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For many freshmen around the country, college orientation this year will include more than learning to manage a meal plan or figuring out when to declare a major. It could also mean sitting through lectures about sexual behavior on campus, sexual assault and affirmative consent. Some also will require students to fill out honor code forms agreeing to behave in a sexually appropriate manner. Among the schools that have incorporated sexual assault and consent awareness into their freshman curricula in recent years are Elon University, George Washington University, Indiana University, Rutgers and Stanford.
Cindy Pierce is a New Hampshire-based sex educator, the author of the soon-to-be-released book "Sexploitation" and a popular speaker on campuses around the country. And while some argue that the programs are overkill, since students today have access to more information than any generation that preceded them, Pierce argues that it's exactly because there's so much information out there that today's students need more guidance.
Pierce joins Here & Now's Robin Young from the studios of Dartmouth University in New Hampshire to discuss her work.
On how to effectively teach young adults about consent
“This is really about reorienting people, because teaching people that 'no means no' hasn’t worked. We all know young women who have not reported being sexually assaulted, and we all know women who have been sexually assaulted, who have gone through the process.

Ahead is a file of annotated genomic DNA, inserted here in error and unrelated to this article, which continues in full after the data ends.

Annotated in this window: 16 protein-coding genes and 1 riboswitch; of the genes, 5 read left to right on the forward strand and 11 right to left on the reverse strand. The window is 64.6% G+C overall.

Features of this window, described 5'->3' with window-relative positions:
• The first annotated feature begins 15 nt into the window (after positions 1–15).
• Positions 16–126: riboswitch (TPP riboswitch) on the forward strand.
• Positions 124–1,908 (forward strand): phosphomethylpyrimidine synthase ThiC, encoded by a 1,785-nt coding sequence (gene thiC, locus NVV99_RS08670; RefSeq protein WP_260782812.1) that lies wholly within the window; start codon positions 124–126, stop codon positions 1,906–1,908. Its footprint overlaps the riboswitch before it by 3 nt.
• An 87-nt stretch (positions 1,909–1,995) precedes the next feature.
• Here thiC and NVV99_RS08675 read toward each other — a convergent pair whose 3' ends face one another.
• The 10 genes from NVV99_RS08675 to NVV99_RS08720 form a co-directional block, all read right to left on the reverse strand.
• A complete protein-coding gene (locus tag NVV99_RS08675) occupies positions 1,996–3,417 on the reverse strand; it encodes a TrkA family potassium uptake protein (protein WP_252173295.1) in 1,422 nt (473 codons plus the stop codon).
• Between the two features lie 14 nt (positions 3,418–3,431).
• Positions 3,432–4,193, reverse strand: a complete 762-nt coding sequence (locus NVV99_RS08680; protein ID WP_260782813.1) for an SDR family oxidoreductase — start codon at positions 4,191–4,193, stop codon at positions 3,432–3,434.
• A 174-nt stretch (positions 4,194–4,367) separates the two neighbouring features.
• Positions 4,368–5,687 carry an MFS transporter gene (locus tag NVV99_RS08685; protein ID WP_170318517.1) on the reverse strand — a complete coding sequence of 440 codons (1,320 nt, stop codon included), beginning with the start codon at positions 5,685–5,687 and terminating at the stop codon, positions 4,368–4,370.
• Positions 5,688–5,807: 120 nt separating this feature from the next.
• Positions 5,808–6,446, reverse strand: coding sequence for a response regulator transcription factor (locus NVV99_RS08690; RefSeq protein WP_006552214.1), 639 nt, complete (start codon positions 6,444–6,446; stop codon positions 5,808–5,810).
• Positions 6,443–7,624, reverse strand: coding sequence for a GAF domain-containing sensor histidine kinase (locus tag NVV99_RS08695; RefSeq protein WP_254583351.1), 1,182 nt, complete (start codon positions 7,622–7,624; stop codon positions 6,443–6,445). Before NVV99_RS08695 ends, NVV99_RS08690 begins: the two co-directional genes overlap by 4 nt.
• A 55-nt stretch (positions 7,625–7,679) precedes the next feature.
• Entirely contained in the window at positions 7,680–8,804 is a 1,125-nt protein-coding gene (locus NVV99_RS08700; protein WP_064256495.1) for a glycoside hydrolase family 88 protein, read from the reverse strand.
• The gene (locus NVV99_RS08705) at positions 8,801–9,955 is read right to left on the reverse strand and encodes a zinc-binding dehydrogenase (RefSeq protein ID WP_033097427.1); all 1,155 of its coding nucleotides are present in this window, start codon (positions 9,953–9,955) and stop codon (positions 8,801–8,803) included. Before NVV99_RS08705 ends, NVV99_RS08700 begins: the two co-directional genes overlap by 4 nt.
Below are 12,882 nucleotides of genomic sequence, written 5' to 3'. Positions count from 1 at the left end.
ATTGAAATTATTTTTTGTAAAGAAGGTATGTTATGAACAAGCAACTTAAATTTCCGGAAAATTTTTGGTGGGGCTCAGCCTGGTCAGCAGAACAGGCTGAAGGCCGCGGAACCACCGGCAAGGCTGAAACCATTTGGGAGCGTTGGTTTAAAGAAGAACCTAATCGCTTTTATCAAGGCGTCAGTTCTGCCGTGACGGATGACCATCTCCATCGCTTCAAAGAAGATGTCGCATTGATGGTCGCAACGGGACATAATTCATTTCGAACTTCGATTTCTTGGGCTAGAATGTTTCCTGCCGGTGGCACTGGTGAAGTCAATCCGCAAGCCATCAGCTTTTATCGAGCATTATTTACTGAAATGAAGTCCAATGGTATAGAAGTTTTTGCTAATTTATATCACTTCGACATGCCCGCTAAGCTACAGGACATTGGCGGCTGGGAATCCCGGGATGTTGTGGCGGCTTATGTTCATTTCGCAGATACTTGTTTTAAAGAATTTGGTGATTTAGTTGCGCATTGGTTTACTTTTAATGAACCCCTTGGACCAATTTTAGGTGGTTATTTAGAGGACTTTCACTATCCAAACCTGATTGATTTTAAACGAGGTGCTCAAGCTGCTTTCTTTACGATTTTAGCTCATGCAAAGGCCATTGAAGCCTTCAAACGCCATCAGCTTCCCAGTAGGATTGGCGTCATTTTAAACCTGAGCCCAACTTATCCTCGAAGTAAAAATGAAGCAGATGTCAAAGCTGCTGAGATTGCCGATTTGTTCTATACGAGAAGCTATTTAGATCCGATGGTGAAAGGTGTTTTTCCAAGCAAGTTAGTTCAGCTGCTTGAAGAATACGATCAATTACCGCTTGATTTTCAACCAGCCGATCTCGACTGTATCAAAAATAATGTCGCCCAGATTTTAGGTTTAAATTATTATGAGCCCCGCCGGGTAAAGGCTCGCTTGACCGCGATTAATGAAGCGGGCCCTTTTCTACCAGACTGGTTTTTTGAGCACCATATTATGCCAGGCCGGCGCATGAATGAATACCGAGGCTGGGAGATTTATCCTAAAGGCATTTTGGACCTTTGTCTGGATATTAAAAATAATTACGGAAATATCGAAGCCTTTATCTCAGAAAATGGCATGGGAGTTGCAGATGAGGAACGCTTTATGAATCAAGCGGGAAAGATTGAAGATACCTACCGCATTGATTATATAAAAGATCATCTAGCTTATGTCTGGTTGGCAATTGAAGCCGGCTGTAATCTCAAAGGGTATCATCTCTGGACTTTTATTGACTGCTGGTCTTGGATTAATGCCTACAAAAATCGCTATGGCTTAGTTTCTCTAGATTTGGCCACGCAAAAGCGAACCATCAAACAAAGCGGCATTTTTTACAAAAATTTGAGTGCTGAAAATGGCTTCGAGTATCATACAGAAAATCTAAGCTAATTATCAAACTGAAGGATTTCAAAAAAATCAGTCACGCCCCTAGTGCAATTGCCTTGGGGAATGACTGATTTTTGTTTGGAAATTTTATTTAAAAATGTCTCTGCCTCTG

"So instead of a checklist, instead of thinking of that as a checklist, it’s not that unreasonable to ask people to say, ‘Is this OK? Do you like this?’ And the question is ‘Do you know this person well enough? Are you connected in a way well enough not through text? Did you meet through text, is that how you interact?’ And now the reality is there’s no app to get you through the face-to-face naked place, so you’ve gotta communicate and you’ve gotta communicate clearly.”
On male involvement in the consent movement
“This is what's shifting. I almost gave up speaking on some campuses, because I felt like there wasn’t a lot of change. But here at Dartmouth, these young men came to me, and asked me to speak at an event, and I thought, you know what? This is the first time that young men have come to me and said ‘come and speak.’ Because I think that there’s a lot of fear that they’re gonna be scolded and blamed and that we’re gonna wag our finger and, you know, that has traditionally been the case.”
On porn and sexual education
“I want educated viewers, I want viewers aware of what’s real, what’s not real, so my feeling is when I talk to young guys about porn they have so many questions, because it’s not working. When they try to convert what they’re learning into a sexual encounter, it’s not working. And they’re confused about female pleasure. They ask, 'So women really like to be raped, is that true? So women really like to be tied up?’ They ask you that straight up. They’re looking for answers and the first place they go is porn. I tell young women: be the GPS, guide them in, but once again, so many women say ‘If he asked, I’d tell him everything,’ and the guy said, ‘I don’t want to ask, because I think I’m supposed to know.'
And there’s the biggest problem: not being comfortable not knowing. I think around sexuality that’s the key: asking questions, getting help…I think not knowing being able to fail and stumble, I think that’s something we need to instill.”
This story aired on August 12, 2015.
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